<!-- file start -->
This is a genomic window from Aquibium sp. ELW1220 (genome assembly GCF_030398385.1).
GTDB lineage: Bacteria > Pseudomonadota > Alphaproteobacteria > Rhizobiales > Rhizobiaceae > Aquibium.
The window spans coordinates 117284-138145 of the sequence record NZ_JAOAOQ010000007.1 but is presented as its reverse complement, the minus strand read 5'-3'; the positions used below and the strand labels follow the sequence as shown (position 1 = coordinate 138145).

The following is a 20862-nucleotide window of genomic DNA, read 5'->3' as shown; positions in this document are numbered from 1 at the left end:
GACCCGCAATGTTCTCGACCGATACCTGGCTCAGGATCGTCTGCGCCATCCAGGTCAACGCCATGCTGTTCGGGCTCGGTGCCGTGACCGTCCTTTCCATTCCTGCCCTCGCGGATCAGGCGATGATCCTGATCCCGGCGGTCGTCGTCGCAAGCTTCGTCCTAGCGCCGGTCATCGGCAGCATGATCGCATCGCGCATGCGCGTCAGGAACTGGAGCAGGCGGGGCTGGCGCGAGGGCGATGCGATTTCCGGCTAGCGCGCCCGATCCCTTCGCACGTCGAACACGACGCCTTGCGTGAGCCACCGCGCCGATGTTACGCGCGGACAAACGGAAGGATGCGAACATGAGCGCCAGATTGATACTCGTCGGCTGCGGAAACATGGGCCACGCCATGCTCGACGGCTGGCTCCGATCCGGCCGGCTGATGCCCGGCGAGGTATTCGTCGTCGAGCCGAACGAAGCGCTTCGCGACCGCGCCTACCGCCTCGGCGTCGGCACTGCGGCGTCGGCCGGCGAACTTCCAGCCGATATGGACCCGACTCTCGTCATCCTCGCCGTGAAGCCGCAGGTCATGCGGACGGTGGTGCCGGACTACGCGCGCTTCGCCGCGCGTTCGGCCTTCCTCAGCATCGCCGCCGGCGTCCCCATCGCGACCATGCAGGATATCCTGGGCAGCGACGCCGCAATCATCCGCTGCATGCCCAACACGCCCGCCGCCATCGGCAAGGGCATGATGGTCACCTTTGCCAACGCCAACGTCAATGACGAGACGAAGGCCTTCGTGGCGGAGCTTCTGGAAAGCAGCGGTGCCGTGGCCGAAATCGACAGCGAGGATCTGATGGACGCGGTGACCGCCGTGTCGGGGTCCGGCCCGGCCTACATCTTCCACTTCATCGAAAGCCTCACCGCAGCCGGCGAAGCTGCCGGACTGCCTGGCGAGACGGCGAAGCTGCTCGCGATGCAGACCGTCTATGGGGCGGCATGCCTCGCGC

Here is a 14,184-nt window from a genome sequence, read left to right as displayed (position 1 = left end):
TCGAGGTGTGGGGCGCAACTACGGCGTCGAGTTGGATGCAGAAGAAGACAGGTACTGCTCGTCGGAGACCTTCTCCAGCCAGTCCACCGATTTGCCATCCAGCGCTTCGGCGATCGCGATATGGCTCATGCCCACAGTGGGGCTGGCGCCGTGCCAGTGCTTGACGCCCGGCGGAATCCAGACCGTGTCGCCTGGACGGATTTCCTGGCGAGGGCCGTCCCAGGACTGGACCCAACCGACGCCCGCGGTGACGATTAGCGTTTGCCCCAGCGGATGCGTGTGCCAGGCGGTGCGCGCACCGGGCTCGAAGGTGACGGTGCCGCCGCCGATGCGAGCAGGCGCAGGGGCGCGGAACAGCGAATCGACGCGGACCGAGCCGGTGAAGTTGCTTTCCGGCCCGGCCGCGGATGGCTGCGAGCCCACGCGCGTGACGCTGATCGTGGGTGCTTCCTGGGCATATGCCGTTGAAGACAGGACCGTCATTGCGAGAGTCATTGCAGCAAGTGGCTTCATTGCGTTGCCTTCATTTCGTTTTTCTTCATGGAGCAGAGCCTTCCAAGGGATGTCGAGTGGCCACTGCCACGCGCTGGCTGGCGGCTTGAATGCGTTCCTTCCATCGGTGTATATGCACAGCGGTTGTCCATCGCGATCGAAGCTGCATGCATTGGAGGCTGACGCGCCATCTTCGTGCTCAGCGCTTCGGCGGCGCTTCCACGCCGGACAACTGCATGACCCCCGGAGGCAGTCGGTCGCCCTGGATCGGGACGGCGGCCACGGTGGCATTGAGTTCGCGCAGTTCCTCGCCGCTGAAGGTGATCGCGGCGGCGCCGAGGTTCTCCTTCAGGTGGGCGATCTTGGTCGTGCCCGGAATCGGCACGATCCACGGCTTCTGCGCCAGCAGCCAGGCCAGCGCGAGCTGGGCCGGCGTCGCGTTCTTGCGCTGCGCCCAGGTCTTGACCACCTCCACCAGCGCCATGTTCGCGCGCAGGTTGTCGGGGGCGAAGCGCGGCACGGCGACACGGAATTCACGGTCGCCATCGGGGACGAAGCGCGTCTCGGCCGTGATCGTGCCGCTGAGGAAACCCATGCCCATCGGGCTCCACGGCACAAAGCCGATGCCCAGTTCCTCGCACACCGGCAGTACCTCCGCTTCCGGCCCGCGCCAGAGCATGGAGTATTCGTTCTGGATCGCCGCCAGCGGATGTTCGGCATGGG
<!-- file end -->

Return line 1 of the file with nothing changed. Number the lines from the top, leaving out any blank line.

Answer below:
This is a genomic window from Aquibium sp. ELW1220 (genome assembly GCF_030398385.1).